The Government is to urge British universities and colleges to consider turning away thousands of European students on exchange programmes.
It wants them to drive harder bargains with partner institutions on the continent to strike a better balance between the import and export of students.
Department for Education and Employment officials are concerned that the imbalance has nearly doubled over the past six years to make Britain a net importer of 45,000 European Union students, costing about Pounds 100 million a year.
The import-export gap has been widening faster over the past two years as fewer student from the United Kingdom apply to study in another EU country.
The DFEE is now seeking talks with the Committee of Vice-Chancellors and Principals and the Standing Conference of Principals to see what can be done.
Tony Clark, the DFEE's higher education director, told a House of Lords inquiry into student mobility that the imbalance was so large that Britain was providing the equivalent of four universities to accommodate other EU students.
He said: "I do think that universities need to act in a more dirigiste way. They set up contracts with universities in Europe. Through that contract it ought to be possible for them to set figures that provide a closer balance.
"It may be that as part of this they will need to constrain rather more than they have in the past the number of incoming students."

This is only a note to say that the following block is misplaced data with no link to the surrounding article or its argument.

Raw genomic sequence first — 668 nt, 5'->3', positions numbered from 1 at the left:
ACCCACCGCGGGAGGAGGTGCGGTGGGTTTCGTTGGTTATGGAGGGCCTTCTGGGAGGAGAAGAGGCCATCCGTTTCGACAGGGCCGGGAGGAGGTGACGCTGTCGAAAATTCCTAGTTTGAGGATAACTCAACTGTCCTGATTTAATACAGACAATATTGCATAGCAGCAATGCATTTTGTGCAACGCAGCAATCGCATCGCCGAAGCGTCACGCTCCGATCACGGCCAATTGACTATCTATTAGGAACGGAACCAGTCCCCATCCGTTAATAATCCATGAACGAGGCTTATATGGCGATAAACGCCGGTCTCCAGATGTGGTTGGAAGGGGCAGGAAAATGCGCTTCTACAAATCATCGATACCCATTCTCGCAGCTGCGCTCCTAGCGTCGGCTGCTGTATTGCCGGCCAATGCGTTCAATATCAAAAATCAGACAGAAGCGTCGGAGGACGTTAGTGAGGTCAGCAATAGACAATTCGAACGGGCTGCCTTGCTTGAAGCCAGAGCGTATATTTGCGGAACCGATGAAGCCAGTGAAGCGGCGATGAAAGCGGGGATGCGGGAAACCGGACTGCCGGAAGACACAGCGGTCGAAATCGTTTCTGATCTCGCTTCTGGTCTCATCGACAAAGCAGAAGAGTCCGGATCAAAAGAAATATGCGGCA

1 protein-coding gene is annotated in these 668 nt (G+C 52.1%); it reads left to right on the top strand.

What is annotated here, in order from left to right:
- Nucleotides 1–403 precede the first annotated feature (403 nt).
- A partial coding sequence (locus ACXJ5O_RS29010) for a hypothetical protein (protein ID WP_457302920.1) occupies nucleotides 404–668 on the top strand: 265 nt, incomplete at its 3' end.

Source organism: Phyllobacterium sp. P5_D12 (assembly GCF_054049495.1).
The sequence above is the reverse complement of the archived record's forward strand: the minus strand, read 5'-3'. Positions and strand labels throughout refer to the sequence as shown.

Mr Clark said he was more optimistic about redressing the balance in the Erasmus exchange programme than in the student mobility market overall.
Latest figures show an 8 per cent fall in the number of UK students studying on the continent, leaving Britain importing twice as many Erasmus students as it exports.
The government announced last week that it had decided to waive tuition fees for the year Erasmus students spend in another EU country in an effort to check this trend. But it ought to be possible for Erasmus to regulate numbers coming to the UK, possibly redirecting them, Mr Clark said.
"In terms of reaching a balance I do not think that is necessarily a bad thing," he said.
Mr Clark's suggestion met with a mixed response from university international office heads this week. James Lusty, pro vice-chancellors responsible for international affairs at the University of Central Lancashire, which has the biggest number of students from other EU countries, said: "It would be better if the government were to do more to encourage our students to study on the continent. Restricting incoming students could cost us more overall."
Roger Blows, the CVCP's international policy adviser, said the government would have to be careful not to fall foul of European mobility laws.
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